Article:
Moving to the waste to energy (WtE) solution, Malaysia shared its experience on the sustainable production of biomass industries, involving forestry and agricultural wastes, rice husk, etc. The project has been contributing to CO2 emission reduction, and increasing local employment. Moreover, experience from Nepal and Sri Lanka would be good in solving the problem of poverty, and meeting the energy demand for household.Indonesia, through the HIVOS projects basically follows the experience and knowledge from Nepal and Sri Lanka. Cambodia gets benefit from rice husk charcoal for increasing their agricultural products.

With respect to technology issues, Philippines introduced the High Efficiency Motors(HEMs) energy efficiency projectby replacing old machinery with the new ones at a sugar mill as a project pilot. The project successfully reduced the GHG emission up to 12,000 M tons of CO2 equivalent per year. Another project was demonstrated by representatives from China that showed the emission reduction up to 16,600 GT of CO2emissions per year. From their experiences it could be concluded that a holistic approach, including policy incentives (such as tax policy and fiscal incentives), capacity building, and other supporting policy instruments are required to materialize the concept of energy efficiency at the ground level. However, there are challenges stemming from asymmetric information, lack of market transparency, and pricecompetitiveness,resulting in discouragement of adopting technology in energy efficiency in this region. A private consortium of LED in Indonesia suggested adoption of product standardisation and unification of regulation in the region.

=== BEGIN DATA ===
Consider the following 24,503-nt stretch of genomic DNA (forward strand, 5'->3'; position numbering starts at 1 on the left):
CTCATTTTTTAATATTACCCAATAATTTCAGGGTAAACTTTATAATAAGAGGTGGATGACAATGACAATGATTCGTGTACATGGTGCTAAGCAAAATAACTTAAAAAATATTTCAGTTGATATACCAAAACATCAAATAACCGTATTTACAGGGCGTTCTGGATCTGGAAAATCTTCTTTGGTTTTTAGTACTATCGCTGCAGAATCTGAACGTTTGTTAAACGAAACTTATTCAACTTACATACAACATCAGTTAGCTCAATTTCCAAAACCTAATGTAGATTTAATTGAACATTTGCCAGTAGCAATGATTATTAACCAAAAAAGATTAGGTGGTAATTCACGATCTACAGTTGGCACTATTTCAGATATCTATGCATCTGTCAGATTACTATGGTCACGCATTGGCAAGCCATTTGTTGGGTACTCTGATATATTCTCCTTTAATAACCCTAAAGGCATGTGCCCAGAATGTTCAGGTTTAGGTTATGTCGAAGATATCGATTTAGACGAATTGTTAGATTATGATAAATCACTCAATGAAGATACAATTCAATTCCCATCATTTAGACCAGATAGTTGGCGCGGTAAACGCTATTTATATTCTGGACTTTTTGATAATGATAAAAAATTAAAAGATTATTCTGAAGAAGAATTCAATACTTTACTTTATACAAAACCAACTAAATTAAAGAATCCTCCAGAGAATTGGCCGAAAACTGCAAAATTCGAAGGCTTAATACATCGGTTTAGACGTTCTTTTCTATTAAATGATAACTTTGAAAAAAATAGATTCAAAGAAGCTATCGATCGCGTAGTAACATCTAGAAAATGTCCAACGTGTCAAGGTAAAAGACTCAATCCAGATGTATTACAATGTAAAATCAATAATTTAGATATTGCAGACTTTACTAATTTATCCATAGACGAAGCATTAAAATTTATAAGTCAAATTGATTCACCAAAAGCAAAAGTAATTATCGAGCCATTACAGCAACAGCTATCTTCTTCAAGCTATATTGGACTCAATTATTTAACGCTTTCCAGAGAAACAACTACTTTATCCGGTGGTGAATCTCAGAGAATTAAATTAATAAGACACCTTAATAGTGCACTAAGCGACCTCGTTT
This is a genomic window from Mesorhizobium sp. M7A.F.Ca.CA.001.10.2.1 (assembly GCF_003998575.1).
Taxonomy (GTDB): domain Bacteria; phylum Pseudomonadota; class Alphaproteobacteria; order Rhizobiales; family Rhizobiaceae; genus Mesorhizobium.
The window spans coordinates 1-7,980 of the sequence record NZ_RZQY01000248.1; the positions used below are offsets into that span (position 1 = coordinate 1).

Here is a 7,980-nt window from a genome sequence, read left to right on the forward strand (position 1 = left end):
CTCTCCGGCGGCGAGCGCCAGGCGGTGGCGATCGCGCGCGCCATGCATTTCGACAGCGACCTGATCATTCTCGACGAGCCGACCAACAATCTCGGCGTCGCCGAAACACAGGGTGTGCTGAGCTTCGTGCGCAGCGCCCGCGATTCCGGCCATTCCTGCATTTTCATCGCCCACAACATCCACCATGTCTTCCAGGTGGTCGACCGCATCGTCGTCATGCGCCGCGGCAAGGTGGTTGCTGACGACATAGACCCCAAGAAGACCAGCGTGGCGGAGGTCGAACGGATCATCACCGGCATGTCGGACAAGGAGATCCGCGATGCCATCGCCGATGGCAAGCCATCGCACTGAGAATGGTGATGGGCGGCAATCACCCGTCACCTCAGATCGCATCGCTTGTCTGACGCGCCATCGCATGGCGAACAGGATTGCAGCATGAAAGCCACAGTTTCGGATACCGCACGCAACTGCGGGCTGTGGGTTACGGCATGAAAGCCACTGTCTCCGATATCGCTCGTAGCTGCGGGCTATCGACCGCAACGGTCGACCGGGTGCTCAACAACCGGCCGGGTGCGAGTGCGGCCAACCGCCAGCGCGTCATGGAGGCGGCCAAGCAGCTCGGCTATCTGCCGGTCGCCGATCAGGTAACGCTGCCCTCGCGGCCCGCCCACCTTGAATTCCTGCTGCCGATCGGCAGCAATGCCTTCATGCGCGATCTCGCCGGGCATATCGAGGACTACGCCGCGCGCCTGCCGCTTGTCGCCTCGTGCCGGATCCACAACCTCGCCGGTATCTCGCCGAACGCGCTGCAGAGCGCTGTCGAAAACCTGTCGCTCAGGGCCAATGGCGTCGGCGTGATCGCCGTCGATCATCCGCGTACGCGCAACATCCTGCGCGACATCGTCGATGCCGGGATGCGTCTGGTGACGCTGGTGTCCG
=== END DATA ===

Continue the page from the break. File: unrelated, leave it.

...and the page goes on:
Finally, energy efficiency in SCP policies and regulation would not work well without any effort from key stakeholders, especially the government. Therefore, the conference listened and learned experiences from National Policy Support Components (NPSCs) from several countries, including Indonesia, Bhutan, Sri Lanka, and the Philippines. Indonesia shared among others its experience in working with Young Urban Middle Income Family (YUMIF)especially on issues relating to knowledge awareness, motivation and ability, as well as actual change. Bhutan talked about Green Industrial Development, including selection of “Green Major” in several cities. Sri Lanka is still in the planning stage, working to support the implementation of SCP; while Philippines reported that the Energy Efficiency Road Map has been prepared, and needs policy support and regulatory commitment, as well as engagement from the private sector.